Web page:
In late April, Dr. Howard W. Schneider's pediatric dental practice received a call that only hinted at what would follow: three days of outraged Facebook postings and three weeks of angry calls and nasty emails, all erroneously condemning him for patient abuse.

As the owner of a 25-year-old, eight-employee practice with offices in Huntington and East Northport, Schneider dismissed that first call -- which inquired whether "he was the dentist with the horrible reviews on Facebook" -- as a marketing ploy from a reputation management company, he said.

But when he received a Facebook message alerting him to negative postings, Schneider realized he was a victim of mistaken identity. The public was confusing him with Howard S. Schneider, a Jacksonville, Florida, pediatric dentist accused of mistreating his patients. The vast majority of misdirected denunciations emanated from beyond Long Island, courtesy of media coverage, including on CNN, which omitted the Jacksonville dentist's middle initial.

According to a lawsuit filed on behalf of four families last month in the 4th Judicial Circuit Court in Duval County, Florida, the Jacksonville dentist allegedly imprisoned, battered and intentionally inflicted severe emotional pain on his patients. The plaintiffs' attorney, Gust G. Sarris of Adsum Law Firm in Jacksonville, last week said he anticipates adding 45 families to the case and turning it into a class action suit.

The Florida attorney general's office is also investigating the Jacksonville Schneider regarding alleged Medicaid fraud. That dentist, who has repeatedly denied the allegations in published reports, could not be reached for comment. Sarris said he recently surrendered his license and closed his office.

Although Schneider of Long Island pursued a multipronged approach that included responding to every accusatory email, call and Facebook posting, experts suggest additional actions, such as an explanatory letter to his patients, to maintain his professional reputation.

A Facebook posting on the Long Island dentist's page triggered the maelstrom. The mother of a 7-year-old girl, he said, recounted how the Jacksonville Schneider hadn't allowed her to accompany her daughter into his exam room. There, the girl had been restrained, suffering a broken nose and seven missing teeth, the mother said.

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Using Facebook to respond

In an instant message to the mother, Schneider differentiated himself from the Jacksonville Schneider, noting, "We always allow parents in the treatment room." As a result, the mother, on her Facebook page, implored the public not to confuse the Long Island dentist with her child's alleged abuser, he said.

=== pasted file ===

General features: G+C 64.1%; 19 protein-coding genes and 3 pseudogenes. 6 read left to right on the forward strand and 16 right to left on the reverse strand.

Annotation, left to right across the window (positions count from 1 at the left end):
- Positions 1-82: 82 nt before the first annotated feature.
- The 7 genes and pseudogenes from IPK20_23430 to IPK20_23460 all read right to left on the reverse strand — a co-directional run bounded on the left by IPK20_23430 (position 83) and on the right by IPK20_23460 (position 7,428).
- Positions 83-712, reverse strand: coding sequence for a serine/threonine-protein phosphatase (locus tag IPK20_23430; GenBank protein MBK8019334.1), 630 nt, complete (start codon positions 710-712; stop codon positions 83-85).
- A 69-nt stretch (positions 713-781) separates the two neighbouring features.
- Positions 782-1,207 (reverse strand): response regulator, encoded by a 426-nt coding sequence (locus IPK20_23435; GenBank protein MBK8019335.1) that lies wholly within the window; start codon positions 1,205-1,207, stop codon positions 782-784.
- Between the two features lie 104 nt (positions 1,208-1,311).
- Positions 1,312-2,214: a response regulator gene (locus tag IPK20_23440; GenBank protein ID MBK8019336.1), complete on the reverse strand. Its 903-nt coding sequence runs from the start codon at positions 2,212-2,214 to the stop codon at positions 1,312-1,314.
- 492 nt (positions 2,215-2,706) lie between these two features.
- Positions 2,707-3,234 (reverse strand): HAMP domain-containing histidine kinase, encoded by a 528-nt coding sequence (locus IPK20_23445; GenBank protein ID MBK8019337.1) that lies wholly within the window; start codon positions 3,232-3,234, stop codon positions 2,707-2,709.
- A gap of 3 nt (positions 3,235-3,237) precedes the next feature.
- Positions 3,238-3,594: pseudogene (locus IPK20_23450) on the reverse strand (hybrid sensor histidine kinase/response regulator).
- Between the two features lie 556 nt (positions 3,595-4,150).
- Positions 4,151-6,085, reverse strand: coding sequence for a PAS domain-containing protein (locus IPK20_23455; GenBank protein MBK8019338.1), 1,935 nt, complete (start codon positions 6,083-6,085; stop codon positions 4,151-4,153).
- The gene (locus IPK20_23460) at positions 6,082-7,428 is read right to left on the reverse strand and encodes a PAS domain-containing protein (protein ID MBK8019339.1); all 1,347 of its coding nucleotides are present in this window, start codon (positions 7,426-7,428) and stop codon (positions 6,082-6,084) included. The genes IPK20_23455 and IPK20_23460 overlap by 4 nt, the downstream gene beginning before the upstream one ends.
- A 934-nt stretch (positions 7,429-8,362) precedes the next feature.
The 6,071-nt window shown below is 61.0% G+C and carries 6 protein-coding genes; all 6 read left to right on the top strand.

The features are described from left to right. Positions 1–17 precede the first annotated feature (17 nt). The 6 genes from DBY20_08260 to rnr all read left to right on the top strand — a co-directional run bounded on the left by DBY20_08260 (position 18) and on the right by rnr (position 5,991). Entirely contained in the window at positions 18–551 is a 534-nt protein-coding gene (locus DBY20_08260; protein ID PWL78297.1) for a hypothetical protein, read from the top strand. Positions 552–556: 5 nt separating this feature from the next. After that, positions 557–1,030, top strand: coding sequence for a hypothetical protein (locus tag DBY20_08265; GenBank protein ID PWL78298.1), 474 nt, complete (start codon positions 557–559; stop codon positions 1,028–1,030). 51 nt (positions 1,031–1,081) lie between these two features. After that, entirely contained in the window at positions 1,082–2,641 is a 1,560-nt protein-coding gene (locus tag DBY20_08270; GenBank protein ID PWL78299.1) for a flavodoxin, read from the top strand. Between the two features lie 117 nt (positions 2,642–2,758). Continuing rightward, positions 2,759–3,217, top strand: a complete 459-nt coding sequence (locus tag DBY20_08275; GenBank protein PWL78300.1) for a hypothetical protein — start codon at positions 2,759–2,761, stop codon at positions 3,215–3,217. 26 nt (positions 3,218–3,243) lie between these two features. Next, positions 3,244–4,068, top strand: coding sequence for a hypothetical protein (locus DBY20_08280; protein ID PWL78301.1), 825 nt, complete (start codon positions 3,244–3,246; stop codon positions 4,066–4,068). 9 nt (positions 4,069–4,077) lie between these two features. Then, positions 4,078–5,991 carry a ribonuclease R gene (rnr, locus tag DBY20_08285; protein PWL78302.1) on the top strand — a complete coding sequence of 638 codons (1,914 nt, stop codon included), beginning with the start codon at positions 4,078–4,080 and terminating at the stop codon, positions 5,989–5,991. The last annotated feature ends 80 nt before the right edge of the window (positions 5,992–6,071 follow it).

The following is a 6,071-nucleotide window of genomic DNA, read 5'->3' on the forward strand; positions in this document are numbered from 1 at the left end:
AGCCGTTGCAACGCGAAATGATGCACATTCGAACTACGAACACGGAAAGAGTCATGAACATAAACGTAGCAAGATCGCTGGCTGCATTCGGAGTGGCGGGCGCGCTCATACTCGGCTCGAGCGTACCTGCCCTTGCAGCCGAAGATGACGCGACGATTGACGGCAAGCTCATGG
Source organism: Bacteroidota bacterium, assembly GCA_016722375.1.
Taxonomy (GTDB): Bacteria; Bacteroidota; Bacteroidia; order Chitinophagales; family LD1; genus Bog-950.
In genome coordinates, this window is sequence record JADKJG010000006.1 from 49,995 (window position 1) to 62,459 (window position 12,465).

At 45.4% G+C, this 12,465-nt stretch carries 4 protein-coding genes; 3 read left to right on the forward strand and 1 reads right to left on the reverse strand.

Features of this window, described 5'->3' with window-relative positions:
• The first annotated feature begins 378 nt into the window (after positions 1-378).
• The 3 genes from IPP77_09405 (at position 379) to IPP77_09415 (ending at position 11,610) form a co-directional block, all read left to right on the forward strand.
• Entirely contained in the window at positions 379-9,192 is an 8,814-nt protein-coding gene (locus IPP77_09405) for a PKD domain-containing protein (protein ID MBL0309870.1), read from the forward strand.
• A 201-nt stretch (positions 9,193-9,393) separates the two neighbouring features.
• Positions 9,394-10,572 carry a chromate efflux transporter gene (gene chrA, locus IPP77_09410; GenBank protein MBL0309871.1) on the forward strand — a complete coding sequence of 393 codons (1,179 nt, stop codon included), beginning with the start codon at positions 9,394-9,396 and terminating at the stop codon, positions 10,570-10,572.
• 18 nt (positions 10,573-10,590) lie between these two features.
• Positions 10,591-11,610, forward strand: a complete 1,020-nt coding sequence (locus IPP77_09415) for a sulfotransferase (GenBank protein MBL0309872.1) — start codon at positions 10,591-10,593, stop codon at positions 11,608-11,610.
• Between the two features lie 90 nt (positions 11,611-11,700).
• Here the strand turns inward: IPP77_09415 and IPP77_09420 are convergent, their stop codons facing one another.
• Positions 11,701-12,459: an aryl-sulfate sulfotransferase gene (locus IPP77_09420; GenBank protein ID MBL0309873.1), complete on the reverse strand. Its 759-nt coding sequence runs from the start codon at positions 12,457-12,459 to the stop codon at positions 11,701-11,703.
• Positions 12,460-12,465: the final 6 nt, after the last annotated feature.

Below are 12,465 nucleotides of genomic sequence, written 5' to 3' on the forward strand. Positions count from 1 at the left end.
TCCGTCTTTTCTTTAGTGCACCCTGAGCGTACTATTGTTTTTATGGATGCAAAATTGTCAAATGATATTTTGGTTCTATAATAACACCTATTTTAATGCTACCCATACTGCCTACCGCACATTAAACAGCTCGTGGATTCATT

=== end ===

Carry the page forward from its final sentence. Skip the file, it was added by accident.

Schneider also wrote on Facebook that he was not the dentist under investigation, and even uploaded a photo of himself. That posting attracted 385 "likes," 69 positive comments and reached 16,976 people, he said. Before the crisis, his posts typically drew two to five "likes," no comments, and reached 17 to 30 people.

Meanwhile, Schneider directed his staff to answer out-of-town calls -- identified by caller ID -- with "Dr. Howard W. Schneider from Huntington, New York, not Jacksonville, Florida." That prompted callers to apologize or simply hang up, he said, but "the staff remains gun-shy to pick up the phone if the call isn't from a 516 or 631 area code."

Schneider also reached out to Google, which removed negative reviews that didn't pertain to him, and to News4Jax, a Jacksonville TV program, which covered his same-name predicament and helped to reduce the unfounded outrage against him by 90 percent, he said.

Reputation.com, a Redwood City, California-based firm that manages image issues, rarely sees cases like Schneider's identity mix-up, but refers to them as "the doppelnamer problem," said Karissa Sparks, vice president of marketing.

Finding positive reviews

To surmount identity confusion, Sparks recommended generating positive reviews on grading sites. She said her firm charges about $300 a month for facilitating high ratings by providing doctors with a tablet for patients to post reviews on such sites as Google Plus, Healthgrades and Rate My Doctor. The fee includes guidance on where additional reviews are needed to bolster ratings.

"That feels like cheating the system," Schneider said, "and I don't feel comfortable doing that."

Henry Feintuch, president of an eponymous Manhattan strategic communications firm, suggested he could convey his gratitude to supportive patients with a token of appreciation.

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Early in the crisis, Schneider, who has about 4,000 patients, had posted on Facebook that he was "humbled by the massive support," a sentiment that reached 5,838 people and received 157 "likes" and many thoughtful comments that he has acknowledged. He said if the situation flares up again, he would consider a gesture of gratitude for his patients' support.

"It started out terrible, and it could've become worse, but in some ways I turned it into something positive," said Schneider, who says he doesn't believe he has suffered a loss of patients because of the identity mix-up.